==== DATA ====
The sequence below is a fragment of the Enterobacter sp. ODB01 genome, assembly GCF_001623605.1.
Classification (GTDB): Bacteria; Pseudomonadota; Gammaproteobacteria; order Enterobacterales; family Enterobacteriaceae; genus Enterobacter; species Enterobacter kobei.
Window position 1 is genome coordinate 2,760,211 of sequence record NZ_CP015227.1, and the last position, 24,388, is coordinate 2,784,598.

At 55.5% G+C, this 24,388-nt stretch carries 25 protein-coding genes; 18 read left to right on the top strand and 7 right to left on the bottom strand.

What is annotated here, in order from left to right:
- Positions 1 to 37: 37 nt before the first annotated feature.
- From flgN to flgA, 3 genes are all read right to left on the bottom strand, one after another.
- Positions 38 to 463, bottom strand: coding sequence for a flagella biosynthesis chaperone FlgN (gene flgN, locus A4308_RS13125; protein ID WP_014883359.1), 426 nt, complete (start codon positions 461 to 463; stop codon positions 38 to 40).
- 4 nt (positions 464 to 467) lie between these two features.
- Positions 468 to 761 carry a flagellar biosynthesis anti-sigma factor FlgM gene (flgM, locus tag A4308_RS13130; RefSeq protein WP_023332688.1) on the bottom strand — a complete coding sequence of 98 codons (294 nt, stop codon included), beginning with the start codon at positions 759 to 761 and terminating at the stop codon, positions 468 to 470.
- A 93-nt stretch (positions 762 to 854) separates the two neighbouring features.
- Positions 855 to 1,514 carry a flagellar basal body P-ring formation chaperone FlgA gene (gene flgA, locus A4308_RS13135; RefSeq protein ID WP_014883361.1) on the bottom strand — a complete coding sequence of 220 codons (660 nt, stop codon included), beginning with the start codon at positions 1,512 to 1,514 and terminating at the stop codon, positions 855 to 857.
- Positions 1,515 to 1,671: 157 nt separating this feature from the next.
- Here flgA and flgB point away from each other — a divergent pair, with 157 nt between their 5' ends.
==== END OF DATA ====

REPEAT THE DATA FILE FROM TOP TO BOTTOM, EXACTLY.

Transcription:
The sequence below is a fragment of the Enterobacter sp. ODB01 genome, assembly GCF_001623605.1.
Classification (GTDB): Bacteria; Pseudomonadota; Gammaproteobacteria; order Enterobacterales; family Enterobacteriaceae; genus Enterobacter; species Enterobacter kobei.
Window position 1 is genome coordinate 2,760,211 of sequence record NZ_CP015227.1, and the last position, 24,388, is coordinate 2,784,598.

At 55.5% G+C, this 24,388-nt stretch carries 25 protein-coding genes; 18 read left to right on the top strand and 7 right to left on the bottom strand.

What is annotated here, in order from left to right:
- Positions 1 to 37: 37 nt before the first annotated feature.
- From flgN to flgA, 3 genes are all read right to left on the bottom strand, one after another.
- Positions 38 to 463, bottom strand: coding sequence for a flagella biosynthesis chaperone FlgN (gene flgN, locus A4308_RS13125; protein ID WP_014883359.1), 426 nt, complete (start codon positions 461 to 463; stop codon positions 38 to 40).
- 4 nt (positions 464 to 467) lie between these two features.
- Positions 468 to 761 carry a flagellar biosynthesis anti-sigma factor FlgM gene (flgM, locus tag A4308_RS13130; RefSeq protein WP_023332688.1) on the bottom strand — a complete coding sequence of 98 codons (294 nt, stop codon included), beginning with the start codon at positions 759 to 761 and terminating at the stop codon, positions 468 to 470.
- A 93-nt stretch (positions 762 to 854) separates the two neighbouring features.
- Positions 855 to 1,514 carry a flagellar basal body P-ring formation chaperone FlgA gene (gene flgA, locus A4308_RS13135; RefSeq protein ID WP_014883361.1) on the bottom strand — a complete coding sequence of 220 codons (660 nt, stop codon included), beginning with the start codon at positions 1,512 to 1,514 and terminating at the stop codon, positions 855 to 857.
- Positions 1,515 to 1,671: 157 nt separating this feature from the next.
- Here flgA and flgB point away from each other — a divergent pair, with 157 nt between their 5' ends.